• Why is the Case Laser Cut Rather than 3D Printed?

    Ross Porter10/19/2017 at 07:08 0 comments

    Why is the case laser cut rather than 3D printed?

    • Because 1940s radios were made of wood. IMHO, the device is usable because it is familiar to people whose memories of the 1940s and 1950s are much stronger than recent memories. My Dad was immediately able to use it, saying that it "felt familiar". And I think the wood helps with that.
    • Inexpensive. A company will laser cut the case for you for $28.

    But I would like to try doing a 3D printed case. If you read the discussion page for this project, you'll see that Dave Neff made a 3D printed case. He made a larger version of the dementia-friendly music player and added speakers. Nice work. I'd like to try making a regular-sized 3D printed case. A key reason that I want to try this is that there seems to be a small army of makers with 3D printers that just love to make things for themselves and others.


  • Why no Cloud?

    Ross Porter10/19/2017 at 06:50 0 comments

    Some people have asked if an Internet connection is required for operation. NO. And that's deliberate. I want to keep it simple for the caregiver. I don't want the caregiver to have to deal with wi-fi problems. Or deal with ongoing software updates to fix security problems. So the dementia-friendly music player is not an Internet of Things device. It's just a Thing. And it's happy being a Thing. Sort of like a standalone CD player that is pretty happy in it's own little world.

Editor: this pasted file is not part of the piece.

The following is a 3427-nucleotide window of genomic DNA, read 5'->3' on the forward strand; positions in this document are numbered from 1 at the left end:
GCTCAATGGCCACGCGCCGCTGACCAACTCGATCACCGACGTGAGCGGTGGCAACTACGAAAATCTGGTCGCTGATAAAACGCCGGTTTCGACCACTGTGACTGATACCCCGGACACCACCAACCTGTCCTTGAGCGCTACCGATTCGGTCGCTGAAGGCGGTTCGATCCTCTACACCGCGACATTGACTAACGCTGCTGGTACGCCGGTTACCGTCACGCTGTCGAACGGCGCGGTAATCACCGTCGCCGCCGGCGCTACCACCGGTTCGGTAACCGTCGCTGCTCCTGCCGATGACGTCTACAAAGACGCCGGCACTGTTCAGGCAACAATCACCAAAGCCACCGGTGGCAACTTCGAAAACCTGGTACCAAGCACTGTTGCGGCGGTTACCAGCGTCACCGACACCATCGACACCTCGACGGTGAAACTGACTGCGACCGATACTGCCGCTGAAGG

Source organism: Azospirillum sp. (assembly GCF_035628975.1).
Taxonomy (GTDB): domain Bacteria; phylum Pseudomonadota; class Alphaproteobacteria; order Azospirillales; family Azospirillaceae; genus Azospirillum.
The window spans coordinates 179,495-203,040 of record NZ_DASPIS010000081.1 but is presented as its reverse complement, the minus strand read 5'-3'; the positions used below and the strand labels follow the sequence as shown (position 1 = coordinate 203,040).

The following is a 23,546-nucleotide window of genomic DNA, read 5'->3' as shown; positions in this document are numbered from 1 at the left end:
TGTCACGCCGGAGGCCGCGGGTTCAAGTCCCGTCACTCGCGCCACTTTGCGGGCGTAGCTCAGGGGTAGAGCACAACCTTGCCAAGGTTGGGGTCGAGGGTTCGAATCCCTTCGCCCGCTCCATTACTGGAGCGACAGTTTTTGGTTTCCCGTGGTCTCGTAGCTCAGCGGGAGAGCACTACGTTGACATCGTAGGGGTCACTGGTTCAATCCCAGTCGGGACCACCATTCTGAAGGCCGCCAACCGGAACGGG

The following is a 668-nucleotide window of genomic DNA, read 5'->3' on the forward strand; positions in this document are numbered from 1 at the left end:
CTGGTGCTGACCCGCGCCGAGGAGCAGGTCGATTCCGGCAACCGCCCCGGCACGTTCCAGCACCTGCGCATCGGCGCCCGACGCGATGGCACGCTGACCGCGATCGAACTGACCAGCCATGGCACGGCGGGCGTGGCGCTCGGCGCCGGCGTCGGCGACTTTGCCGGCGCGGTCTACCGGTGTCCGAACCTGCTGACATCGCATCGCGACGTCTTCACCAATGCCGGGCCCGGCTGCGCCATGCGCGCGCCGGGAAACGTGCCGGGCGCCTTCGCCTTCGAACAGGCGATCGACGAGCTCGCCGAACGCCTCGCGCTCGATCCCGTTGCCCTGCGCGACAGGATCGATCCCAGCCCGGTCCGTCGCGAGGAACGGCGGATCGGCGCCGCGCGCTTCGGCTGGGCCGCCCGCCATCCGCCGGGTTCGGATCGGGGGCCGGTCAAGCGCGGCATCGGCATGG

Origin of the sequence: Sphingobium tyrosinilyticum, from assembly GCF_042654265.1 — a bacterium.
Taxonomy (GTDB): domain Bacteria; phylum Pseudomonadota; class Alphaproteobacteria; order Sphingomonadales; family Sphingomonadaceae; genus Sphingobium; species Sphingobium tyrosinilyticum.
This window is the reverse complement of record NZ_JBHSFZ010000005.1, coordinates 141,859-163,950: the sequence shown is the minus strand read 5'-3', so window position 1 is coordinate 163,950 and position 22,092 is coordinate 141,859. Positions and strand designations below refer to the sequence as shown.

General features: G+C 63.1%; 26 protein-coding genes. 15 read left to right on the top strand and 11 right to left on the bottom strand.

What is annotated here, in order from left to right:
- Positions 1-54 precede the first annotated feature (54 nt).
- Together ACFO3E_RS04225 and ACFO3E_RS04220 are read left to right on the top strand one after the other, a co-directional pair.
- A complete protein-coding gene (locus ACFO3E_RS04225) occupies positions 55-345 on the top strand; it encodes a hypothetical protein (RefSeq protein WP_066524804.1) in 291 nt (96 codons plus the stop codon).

• Music is Stored on a Regular USB Thumb Drive

    Ross Porter10/19/2017 at 06:30 0 comments

    A number of people have asked where the music is stored. It's stored on a regular USB thumb drive. This is to make it easy for a caregiver to change the set of music from time to time. And to make it even easier, the thumb drive is externally accessible. Caregivers generally seem pleased with this approach. An earlier version stored music on a micro SD card (alongside the OS), which is the cheapest way to go. But I reasoned that most people aren't used to working with micro SD cards, so I changed to the USB thumb drive approach.

  • Final Update to the Production Model

    Ross Porter10/15/2017 at 03:47 0 comments

    I just made the final update to the production model. It's a small change -- to use a different LED module. But it's worth discussing because it illustrates the principle of keeping the project easy to make for a wide variety of makers.

    This is the new part, a Keyes KY-016 LED module:

    It has integrated headers and resistors. So it continues the no-soldering-required approach. For anyone on Hackaday, this is a trivial project to build. That's a good thing. But I also want to keep it *possible* to build for a large segment of the population, so the devices can get made for those that need them.

    I just updated the build instructions to reflect this, including updated photographs.

  • Retro

    Ross Porter10/14/2017 at 21:36 0 comments